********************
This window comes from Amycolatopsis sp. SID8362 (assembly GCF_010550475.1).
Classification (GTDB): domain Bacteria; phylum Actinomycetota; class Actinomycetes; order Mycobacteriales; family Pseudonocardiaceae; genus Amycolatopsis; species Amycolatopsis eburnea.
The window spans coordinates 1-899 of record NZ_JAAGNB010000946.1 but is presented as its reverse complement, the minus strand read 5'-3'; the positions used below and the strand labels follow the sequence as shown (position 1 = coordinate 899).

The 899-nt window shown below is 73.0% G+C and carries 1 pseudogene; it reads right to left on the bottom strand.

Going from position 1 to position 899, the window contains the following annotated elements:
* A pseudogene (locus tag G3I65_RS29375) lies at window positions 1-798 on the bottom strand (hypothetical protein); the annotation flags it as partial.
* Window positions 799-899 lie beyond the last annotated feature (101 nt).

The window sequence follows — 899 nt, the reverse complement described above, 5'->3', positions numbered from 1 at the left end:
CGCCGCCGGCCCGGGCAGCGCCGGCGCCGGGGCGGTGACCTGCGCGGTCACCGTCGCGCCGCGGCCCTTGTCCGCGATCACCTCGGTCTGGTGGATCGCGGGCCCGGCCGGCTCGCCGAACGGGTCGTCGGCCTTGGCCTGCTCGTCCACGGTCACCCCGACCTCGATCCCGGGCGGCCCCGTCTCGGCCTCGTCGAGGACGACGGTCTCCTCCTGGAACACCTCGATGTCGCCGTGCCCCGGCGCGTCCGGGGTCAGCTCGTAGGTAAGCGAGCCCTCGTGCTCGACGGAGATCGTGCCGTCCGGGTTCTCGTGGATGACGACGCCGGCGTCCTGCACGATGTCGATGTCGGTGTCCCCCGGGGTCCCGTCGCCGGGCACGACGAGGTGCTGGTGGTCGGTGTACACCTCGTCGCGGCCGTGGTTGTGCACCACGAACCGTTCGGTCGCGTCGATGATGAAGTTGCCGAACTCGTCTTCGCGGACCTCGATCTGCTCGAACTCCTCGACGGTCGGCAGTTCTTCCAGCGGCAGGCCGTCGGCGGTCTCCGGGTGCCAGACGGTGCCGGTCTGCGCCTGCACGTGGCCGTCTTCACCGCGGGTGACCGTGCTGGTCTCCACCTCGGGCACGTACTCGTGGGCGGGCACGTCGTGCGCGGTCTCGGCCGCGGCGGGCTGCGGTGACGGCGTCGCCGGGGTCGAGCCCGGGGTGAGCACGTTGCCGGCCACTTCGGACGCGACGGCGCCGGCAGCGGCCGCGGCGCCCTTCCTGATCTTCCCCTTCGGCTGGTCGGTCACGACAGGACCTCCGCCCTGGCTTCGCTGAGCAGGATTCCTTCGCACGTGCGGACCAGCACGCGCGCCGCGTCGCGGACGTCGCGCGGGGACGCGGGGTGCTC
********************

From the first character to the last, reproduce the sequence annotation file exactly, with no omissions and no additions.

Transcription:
This window comes from Amycolatopsis sp. SID8362 (assembly GCF_010550475.1).
Classification (GTDB): domain Bacteria; phylum Actinomycetota; class Actinomycetes; order Mycobacteriales; family Pseudonocardiaceae; genus Amycolatopsis; species Amycolatopsis eburnea.
The window spans coordinates 1-899 of record NZ_JAAGNB010000946.1 but is presented as its reverse complement, the minus strand read 5'-3'; the positions used below and the strand labels follow the sequence as shown (position 1 = coordinate 899).

The 899-nt window shown below is 73.0% G+C and carries 1 pseudogene; it reads right to left on the bottom strand.

Going from position 1 to position 899, the window contains the following annotated elements:
* A pseudogene (locus tag G3I65_RS29375) lies at window positions 1-798 on the bottom strand (hypothetical protein); the annotation flags it as partial.
* Window positions 799-899 lie beyond the last annotated feature (101 nt).

The window sequence follows — 899 nt, the reverse complement described above, 5'->3', positions numbered from 1 at the left end:
CGCCGCCGGCCCGGGCAGCGCCGGCGCCGGGGCGGTGACCTGCGCGGTCACCGTCGCGCCGCGGCCCTTGTCCGCGATCACCTCGGTCTGGTGGATCGCGGGCCCGGCCGGCTCGCCGAACGGGTCGTCGGCCTTGGCCTGCTCGTCCACGGTCACCCCGACCTCGATCCCGGGCGGCCCCGTCTCGGCCTCGTCGAGGACGACGGTCTCCTCCTGGAACACCTCGATGTCGCCGTGCCCCGGCGCGTCCGGGGTCAGCTCGTAGGTAAGCGAGCCCTCGTGCTCGACGGAGATCGTGCCGTCCGGGTTCTCGTGGATGACGACGCCGGCGTCCTGCACGATGTCGATGTCGGTGTCCCCCGGGGTCCCGTCGCCGGGCACGACGAGGTGCTGGTGGTCGGTGTACACCTCGTCGCGGCCGTGGTTGTGCACCACGAACCGTTCGGTCGCGTCGATGATGAAGTTGCCGAACTCGTCTTCGCGGACCTCGATCTGCTCGAACTCCTCGACGGTCGGCAGTTCTTCCAGCGGCAGGCCGTCGGCGGTCTCCGGGTGCCAGACGGTGCCGGTCTGCGCCTGCACGTGGCCGTCTTCACCGCGGGTGACCGTGCTGGTCTCCACCTCGGGCACGTACTCGTGGGCGGGCACGTCGTGCGCGGTCTCGGCCGCGGCGGGCTGCGGTGACGGCGTCGCCGGGGTCGAGCCCGGGGTGAGCACGTTGCCGGCCACTTCGGACGCGACGGCGCCGGCAGCGGCCGCGGCGCCCTTCCTGATCTTCCCCTTCGGCTGGTCGGTCACGACAGGACCTCCGCCCTGGCTTCGCTGAGCAGGATTCCTTCGCACGTGCGGACCAGCACGCGCGCCGCGTCGCGGACGTCGCGCGGGGACGCGGGGTGCTC